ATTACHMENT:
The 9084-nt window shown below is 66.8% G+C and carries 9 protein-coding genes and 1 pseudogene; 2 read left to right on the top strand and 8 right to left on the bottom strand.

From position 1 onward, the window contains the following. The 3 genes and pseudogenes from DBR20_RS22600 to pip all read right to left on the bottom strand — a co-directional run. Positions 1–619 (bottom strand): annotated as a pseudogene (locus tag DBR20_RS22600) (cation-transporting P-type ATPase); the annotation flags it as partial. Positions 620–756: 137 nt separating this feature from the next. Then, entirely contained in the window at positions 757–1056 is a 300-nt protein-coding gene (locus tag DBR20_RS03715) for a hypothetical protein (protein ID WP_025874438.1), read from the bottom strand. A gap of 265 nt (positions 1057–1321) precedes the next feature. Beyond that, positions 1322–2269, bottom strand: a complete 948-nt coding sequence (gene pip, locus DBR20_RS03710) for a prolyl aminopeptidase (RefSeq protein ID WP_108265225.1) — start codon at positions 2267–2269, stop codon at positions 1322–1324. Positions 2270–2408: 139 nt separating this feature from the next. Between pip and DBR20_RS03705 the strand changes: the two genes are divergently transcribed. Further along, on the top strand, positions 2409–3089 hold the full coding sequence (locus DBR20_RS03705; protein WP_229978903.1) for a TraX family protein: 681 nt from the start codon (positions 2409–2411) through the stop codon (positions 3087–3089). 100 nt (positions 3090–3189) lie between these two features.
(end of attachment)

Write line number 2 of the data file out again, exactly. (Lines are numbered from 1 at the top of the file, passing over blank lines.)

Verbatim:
From position 1 onward, the window contains the following. The 3 genes and pseudogenes from DBR20_RS22600 to pip all read right to left on the bottom strand — a co-directional run. Positions 1–619 (bottom strand): annotated as a pseudogene (locus tag DBR20_RS22600) (cation-transporting P-type ATPase); the annotation flags it as partial. Positions 620–756: 137 nt separating this feature from the next. Then, entirely contained in the window at positions 757–1056 is a 300-nt protein-coding gene (locus tag DBR20_RS03715) for a hypothetical protein (protein ID WP_025874438.1), read from the bottom strand. A gap of 265 nt (positions 1057–1321) precedes the next feature. Beyond that, positions 1322–2269, bottom strand: a complete 948-nt coding sequence (gene pip, locus DBR20_RS03710) for a prolyl aminopeptidase (RefSeq protein ID WP_108265225.1) — start codon at positions 2267–2269, stop codon at positions 1322–1324. Positions 2270–2408: 139 nt separating this feature from the next. Between pip and DBR20_RS03705 the strand changes: the two genes are divergently transcribed. Further along, on the top strand, positions 2409–3089 hold the full coding sequence (locus DBR20_RS03705; protein WP_229978903.1) for a TraX family protein: 681 nt from the start codon (positions 2409–2411) through the stop codon (positions 3087–3089). 100 nt (positions 3090–3189) lie between these two features.